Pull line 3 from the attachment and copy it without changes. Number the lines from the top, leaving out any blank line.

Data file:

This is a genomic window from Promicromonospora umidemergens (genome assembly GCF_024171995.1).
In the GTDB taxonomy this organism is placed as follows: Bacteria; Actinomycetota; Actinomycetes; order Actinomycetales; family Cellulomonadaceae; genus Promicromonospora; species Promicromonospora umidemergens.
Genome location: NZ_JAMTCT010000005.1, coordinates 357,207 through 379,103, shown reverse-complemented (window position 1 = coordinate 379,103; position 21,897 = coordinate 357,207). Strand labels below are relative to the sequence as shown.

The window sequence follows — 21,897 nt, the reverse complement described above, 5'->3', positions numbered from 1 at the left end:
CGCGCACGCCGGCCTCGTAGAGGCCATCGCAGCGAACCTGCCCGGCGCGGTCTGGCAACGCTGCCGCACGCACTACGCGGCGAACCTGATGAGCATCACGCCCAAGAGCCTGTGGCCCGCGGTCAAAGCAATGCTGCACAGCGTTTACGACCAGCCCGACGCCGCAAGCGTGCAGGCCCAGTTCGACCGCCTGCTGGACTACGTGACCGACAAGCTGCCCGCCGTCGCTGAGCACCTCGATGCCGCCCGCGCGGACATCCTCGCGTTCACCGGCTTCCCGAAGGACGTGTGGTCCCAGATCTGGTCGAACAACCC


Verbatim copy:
Genome location: NZ_JAMTCT010000005.1, coordinates 357,207 through 379,103, shown reverse-complemented (window position 1 = coordinate 379,103; position 21,897 = coordinate 357,207). Strand labels below are relative to the sequence as shown.